Meanwhile, one of the main questions occupying U.S. policy analysts is whether Washington would give a “green” light to Israel.
The U.S. would have to bear some of the political consequences of an Israeli bombing campaign against Iran’s nuclear sites. Public opinion in the region would be outraged if Israel, the only nuclear power, attacked Iran, a fellow Muslim country -- particularly as no one has proved that Tehran is currently developing nuclear weapons.
There could be military consequences too. Iranian officials have warned that an attack by Israel would be treated as if it were waged by Washington, hinting that U.S. bases in the region might be targets of retaliation.
U.S. intelligence estimates, meanwhile, suggest there is still time to deal with Iran diplomatically -- Tehran would probably only be technically capable of having a weapon sometime during 2010-2015, according to the NIE.
The White House, however, could be of a different mind. Dick Cheney, vice-president, is known to be particularly tough on Iran but his influence with President George W. Bush appears to have declined.
On Wednesday, Mr. Bush again emphasized “multilateral diplomacy.” He last week began the process of taking North Korea off the U.S. terrorist list, a step Mr. Cheney was unenthusiastic about.
Moreover, an Israeli attack on Iran in the coming months would introduce an unpredictable factor into the U.S. presidential election, given the uncertain consequences. Barack Obama, the Democratic candidate, has campaigned on more diplomatic engagement with Iran, while John McCain, his Republican rival, has taken a tougher approach.
Some analysts suggest that, unless Iran accepts the international offer on the table and begins negotiations on the fate of its nuclear program, Israel might want to act before the poll -- particularly if Mr. Obama is ahead in the campaign.
As Iran ponders its response to the diplomatic offer -- made by the five permanent members of the U.N. Security Council plus Germany -- some Israeli experts worry that the U.S. and Israel are engaging in a dangerous game.
Alex Fishman, an Israeli analyst, says the U.S. administration -- which first leaked news of the Israeli military maneuvers -- has been using the threat of an Israeli attack to intimidate Iran.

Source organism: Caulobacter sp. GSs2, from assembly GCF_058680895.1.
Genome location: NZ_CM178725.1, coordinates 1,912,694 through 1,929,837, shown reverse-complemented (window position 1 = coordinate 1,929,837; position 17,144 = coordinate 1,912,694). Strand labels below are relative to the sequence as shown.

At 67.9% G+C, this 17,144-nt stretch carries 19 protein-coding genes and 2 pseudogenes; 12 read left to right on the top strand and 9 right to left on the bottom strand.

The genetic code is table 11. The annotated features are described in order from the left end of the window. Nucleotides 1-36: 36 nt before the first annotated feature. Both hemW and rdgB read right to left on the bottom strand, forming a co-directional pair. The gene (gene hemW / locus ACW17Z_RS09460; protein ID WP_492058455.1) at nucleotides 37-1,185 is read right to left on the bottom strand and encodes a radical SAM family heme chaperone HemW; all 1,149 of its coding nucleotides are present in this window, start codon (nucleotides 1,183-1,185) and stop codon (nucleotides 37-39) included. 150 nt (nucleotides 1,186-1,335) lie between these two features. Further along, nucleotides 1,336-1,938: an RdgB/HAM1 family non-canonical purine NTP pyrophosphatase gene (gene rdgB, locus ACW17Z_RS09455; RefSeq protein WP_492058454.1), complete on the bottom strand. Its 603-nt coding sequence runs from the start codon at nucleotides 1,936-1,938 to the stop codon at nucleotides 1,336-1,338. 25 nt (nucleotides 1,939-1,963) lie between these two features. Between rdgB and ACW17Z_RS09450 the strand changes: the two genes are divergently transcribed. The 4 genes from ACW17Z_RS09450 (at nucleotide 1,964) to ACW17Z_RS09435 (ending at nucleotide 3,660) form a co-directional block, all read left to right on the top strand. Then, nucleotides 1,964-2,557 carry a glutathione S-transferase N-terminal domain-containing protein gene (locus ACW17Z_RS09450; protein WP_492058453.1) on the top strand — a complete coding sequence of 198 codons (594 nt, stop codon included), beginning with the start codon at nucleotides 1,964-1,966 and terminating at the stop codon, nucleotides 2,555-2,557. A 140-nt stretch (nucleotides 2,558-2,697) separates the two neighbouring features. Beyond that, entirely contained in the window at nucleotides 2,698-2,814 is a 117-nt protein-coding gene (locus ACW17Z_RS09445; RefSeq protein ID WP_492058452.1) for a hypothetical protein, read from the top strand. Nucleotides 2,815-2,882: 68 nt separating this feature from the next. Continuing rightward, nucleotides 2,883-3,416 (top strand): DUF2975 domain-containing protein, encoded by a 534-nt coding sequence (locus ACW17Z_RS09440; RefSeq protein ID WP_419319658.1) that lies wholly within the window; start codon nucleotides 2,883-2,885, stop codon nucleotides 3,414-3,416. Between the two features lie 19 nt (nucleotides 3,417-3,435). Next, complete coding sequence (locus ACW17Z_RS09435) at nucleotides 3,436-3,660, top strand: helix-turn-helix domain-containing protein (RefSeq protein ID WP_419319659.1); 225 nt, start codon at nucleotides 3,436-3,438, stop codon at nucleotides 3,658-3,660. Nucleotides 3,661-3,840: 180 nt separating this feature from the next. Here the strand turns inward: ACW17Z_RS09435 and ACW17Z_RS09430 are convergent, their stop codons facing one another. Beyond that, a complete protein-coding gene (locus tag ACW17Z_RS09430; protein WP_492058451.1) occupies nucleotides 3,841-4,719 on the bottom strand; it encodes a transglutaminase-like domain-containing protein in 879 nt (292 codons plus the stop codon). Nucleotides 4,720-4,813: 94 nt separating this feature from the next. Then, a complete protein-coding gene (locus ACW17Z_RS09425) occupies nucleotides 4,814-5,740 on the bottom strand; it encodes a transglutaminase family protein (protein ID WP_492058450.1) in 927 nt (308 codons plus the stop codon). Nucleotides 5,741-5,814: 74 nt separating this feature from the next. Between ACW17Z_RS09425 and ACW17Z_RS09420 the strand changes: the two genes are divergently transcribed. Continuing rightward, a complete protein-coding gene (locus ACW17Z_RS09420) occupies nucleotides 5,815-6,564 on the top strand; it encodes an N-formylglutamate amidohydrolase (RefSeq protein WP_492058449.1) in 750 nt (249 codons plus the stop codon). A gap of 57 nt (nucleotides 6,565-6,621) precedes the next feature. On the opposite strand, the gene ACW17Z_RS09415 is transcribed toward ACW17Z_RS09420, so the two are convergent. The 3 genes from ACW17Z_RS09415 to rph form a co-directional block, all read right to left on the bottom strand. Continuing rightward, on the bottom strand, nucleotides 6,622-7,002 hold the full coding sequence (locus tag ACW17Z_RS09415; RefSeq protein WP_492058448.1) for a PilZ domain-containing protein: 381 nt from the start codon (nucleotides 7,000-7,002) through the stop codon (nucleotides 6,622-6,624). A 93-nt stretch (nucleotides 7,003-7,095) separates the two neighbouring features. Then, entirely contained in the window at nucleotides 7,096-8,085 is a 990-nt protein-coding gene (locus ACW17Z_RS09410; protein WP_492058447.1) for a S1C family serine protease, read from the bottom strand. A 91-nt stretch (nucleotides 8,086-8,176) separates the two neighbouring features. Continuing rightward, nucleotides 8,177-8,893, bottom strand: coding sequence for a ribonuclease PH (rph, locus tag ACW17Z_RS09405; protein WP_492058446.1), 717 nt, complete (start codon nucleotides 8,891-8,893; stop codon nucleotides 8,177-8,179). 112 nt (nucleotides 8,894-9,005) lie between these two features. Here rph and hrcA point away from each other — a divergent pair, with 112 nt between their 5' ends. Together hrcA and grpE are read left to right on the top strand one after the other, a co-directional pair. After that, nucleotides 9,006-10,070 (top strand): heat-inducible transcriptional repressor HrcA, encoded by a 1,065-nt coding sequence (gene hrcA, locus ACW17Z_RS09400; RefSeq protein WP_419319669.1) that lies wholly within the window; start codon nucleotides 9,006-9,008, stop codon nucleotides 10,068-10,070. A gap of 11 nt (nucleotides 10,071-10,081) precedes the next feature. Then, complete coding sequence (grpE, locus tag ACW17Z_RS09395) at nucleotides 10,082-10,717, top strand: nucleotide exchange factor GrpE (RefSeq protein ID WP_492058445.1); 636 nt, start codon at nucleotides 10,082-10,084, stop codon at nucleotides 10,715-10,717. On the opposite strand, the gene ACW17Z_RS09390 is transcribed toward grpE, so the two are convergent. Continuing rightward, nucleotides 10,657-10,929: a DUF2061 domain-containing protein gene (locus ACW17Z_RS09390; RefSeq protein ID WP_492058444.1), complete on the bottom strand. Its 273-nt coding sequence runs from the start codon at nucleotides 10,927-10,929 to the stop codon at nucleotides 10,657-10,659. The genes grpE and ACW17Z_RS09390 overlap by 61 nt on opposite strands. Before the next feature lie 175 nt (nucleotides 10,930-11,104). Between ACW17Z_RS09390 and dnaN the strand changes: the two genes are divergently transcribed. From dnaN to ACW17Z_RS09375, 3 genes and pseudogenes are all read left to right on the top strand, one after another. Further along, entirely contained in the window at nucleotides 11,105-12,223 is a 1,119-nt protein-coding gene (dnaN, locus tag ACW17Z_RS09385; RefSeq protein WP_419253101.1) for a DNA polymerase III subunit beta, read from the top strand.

“Israel’s strategic military force is serving as a pawn in the hands of the administration to bring this crisis to a situation of near-explosion until someone blinks first,” he wrote on Wednesday in Yedioth Ahronoth, an Israeli newspaper.
“The problem is that threats of this type have a dynamic of their own, and they may yet be self-fulfilling. What will happen if the Iranians don’t blink?”
August 2003 IAEA inspectors find traces of highly enriched uranium at nuclear facility in Natanz
October 2003 Tehran agrees to stop producing enriched uranium
April 2005 Iran announces plans to resume uranium conversion at Isfahan
September 2005 President Mahmoud Ahmadi-Nejad declares that Iran has an ‘inalienable right’ to produce nuclear fuel
February 2006 IAEA votes to refer Iran to the U.N. Security Council
December 2006 Security Council passes resolution imposing sanctions on Iran
October 2007 U.S. passes sanctions against three Iranian banks
November 2007 U.S. National Intelligence Estimate concludes Iran halted its nuclear weapons programme in 2003
June 14, 2008 E.U., plus Russia, China, and the U.S., make new offer of political, economic and security guarantees if Iran suspends enrichment
July 1, 2008 Iran says offer is acceptable ‘in principle’